Buñuel's "bloody deafness"

 

cinema

© From Luis Buñuel: A Life in Letters (Bloomsbury)

Deafness brought filmmaker Luis Buñuel despair and isolation. Barely tackled in his acclaimed autobiography, the Surrealist's hearing loss is more deeply referenced in a fine new collection of his private correspondence recently published by Bloomsbury: Luis Buñuel - A Life in Letters.

The Spanish-born surrealist Luis Buñuel (1900-1983) directed no fewer than seven of the titles in Sight & Sound’s 2012 critics’ poll of the top 250 films of all time. He was a cinema giant who crossed the line between arthouse and mainstream. But perhaps the cruelest irony of a life dedicated to making us us challenge what our senses tell us, was the loss of Buñuel's own hearing sense, a blow that soured the second half of his life.

“One of the greatest tragedies in my life is my deafness, for it’s been over twenty years now since I’ve been able to hear notes. When I listen to music, it’s as if the letters in a text were changing places with one another, rendering the words unintelligible and muddying the lines,” he lamented in My Last Breath, his autobiography (ghostwritten,in fact, by his long-time friend and scriptwriter, Jean-Claude Carriere).

© From Luis Buñuel: A Life in Letters (Bloomsbury) 1974, hearing aid visible, filming The Phantom of Liberty. Buñuel (right), with long-time collaborator producer Serge Silberman (centre) and Italian star Monica Vitti.

Lost loved sounds and company

Long before his old age, Buñuel began to loathe public places with either music or muzak, preferring to cloister himself in the silent bars of hotels. Yet in his youth he had played violin and banjo, and despite the iconoclastic beliefs that led him and fellow surrealists—such as his early collaborator Salvador Dalí…to attack the bourgeois establishment, the young Buñuel was a lover of music from the Western classical repertoire. Beethoven, Debussy, Franck, Schumann, and Wagner were his favourites.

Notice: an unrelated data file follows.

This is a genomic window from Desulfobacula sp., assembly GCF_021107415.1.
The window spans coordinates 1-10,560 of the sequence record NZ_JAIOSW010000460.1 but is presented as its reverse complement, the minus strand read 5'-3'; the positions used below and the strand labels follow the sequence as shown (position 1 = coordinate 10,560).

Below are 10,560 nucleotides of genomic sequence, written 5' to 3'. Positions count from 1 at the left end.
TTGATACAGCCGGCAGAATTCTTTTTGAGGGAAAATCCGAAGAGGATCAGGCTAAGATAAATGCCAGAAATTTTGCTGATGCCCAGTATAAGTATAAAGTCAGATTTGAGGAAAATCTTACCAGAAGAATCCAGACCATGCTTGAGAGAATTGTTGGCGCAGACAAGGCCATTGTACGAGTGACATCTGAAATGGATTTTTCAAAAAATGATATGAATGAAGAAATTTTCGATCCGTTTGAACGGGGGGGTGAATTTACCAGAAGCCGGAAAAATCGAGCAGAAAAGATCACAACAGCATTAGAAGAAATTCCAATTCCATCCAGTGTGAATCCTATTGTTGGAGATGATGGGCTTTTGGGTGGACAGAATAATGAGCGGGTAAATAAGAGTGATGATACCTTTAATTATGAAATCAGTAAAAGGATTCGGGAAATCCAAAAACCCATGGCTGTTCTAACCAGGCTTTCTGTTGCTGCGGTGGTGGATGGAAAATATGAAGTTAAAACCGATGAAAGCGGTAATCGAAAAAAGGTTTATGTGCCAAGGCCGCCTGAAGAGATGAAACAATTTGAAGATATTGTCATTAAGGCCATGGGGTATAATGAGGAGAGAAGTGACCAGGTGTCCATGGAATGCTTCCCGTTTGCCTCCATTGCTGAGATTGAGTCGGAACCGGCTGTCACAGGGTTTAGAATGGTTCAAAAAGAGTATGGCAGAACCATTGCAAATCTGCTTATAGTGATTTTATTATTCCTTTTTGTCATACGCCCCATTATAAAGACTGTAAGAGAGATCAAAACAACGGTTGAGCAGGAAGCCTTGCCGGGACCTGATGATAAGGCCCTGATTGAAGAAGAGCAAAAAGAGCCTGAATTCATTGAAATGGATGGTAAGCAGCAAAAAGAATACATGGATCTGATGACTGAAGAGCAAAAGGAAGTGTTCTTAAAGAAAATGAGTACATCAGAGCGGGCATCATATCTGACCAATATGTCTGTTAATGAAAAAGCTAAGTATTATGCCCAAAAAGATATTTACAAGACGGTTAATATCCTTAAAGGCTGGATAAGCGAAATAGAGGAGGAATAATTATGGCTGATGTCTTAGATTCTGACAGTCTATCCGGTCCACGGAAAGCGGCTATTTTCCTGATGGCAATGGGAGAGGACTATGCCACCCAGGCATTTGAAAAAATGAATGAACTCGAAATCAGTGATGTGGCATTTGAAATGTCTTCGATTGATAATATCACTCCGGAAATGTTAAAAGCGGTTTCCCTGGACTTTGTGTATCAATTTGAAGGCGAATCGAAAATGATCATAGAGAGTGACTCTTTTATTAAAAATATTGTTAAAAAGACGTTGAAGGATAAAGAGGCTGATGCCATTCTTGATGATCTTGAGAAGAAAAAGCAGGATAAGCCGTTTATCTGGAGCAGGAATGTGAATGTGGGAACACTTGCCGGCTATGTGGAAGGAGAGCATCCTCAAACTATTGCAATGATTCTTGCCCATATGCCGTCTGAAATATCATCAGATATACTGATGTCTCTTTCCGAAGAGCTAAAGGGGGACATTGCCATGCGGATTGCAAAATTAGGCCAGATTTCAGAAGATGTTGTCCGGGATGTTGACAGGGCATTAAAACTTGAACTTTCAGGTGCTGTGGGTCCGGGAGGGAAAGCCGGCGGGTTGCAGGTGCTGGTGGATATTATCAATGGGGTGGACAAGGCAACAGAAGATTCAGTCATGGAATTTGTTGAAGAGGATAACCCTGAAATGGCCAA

“I’d consider my old age redeemed if my hearing were to come back, for music would be the gentlest opiate, calming my fears as I move toward death.” *

Along with the music he lost were many favourite sounds, as well as social and work-related events that became torturous for him.

No sound is lovelier than that of the rain. There are times when I can hear it, if I wear my hearing aid, but it’s not quite the same, of course.*

Though Buñuel’s deafness had affected him for some 20 years when he wrote, in 1963, from Mexico City, to Guillermo de Torre (dadaist and essayist, brother-in-law of Jorge Luis Borges), it was clear how tired he was with the struggle to hear:

I never answer the telephone, and when I did that time, the thing I always fear will happen happened. I can’t hear names and whoever is calling thinks I’ll get them if they shout loud enough. A hopeless task. All that happens is that I get anxious, unable to associate ideas, almost obnubilated. To me your name sounded like Yerma de Sorra (I turn the ‘t’s into ‘s’s and vice versa).**

© From Luis Buñuel: A Life in Letters (Bloomsbury) The new volume of Buñuel's correspondence.

He frequently declined invitations, such as one in 1966 to visit the country home of the renowned journalist and cinema writer, Georges Sadoul:

October 24, 1966

I’m going to leave it a few days, because I spend Sundays alone in my room to give my terrible hearing a rest from the daily racket. The mental battle involved in mingling with crowds led to Buñuel cancelling even such important outings as collecting awards, as on August 29, 1969 when he informed the director of the Venice Film Festival, Ernesto Laura: I have been suffering for two days now from an unpleasant nervous tension that has had a particularly bad effect on my hearing. For the moment I have lost almost all auditory function. The doctor says a few days of treatment should begin to correct this, relatively-speaking, that is, as I’ve had trouble with my hearing for some time now: under these conditions it would be unwise of me to take on the meetings, conversations, interviews, etc., to which you have so kindly invited me. So, it is with sincere and deep regret that I find myself having to cancel my trip to Venice.